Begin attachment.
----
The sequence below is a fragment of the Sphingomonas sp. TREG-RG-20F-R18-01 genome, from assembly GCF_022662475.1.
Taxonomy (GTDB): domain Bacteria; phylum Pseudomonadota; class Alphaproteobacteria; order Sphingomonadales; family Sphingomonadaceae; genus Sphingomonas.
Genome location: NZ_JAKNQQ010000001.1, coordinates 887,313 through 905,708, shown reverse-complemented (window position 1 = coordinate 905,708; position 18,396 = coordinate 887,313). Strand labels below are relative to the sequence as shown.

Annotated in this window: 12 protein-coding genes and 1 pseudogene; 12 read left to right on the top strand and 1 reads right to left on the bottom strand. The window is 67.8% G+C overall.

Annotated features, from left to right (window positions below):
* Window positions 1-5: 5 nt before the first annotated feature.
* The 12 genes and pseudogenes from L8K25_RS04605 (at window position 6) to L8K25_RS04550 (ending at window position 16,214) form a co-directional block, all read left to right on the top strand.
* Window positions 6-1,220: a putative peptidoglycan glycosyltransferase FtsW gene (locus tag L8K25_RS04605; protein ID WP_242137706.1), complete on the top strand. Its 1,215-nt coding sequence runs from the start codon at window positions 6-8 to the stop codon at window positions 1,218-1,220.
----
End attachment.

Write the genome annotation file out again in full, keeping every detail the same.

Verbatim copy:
The sequence below is a fragment of the Sphingomonas sp. TREG-RG-20F-R18-01 genome, from assembly GCF_022662475.1.
Taxonomy (GTDB): domain Bacteria; phylum Pseudomonadota; class Alphaproteobacteria; order Sphingomonadales; family Sphingomonadaceae; genus Sphingomonas.
Genome location: NZ_JAKNQQ010000001.1, coordinates 887,313 through 905,708, shown reverse-complemented (window position 1 = coordinate 905,708; position 18,396 = coordinate 887,313). Strand labels below are relative to the sequence as shown.

Annotated in this window: 12 protein-coding genes and 1 pseudogene; 12 read left to right on the top strand and 1 reads right to left on the bottom strand. The window is 67.8% G+C overall.

Annotated features, from left to right (window positions below):
* Window positions 1-5: 5 nt before the first annotated feature.
* The 12 genes and pseudogenes from L8K25_RS04605 (at window position 6) to L8K25_RS04550 (ending at window position 16,214) form a co-directional block, all read left to right on the top strand.
* Window positions 6-1,220: a putative peptidoglycan glycosyltransferase FtsW gene (locus tag L8K25_RS04605; protein ID WP_242137706.1), complete on the top strand. Its 1,215-nt coding sequence runs from the start codon at window positions 6-8 to the stop codon at window positions 1,218-1,220.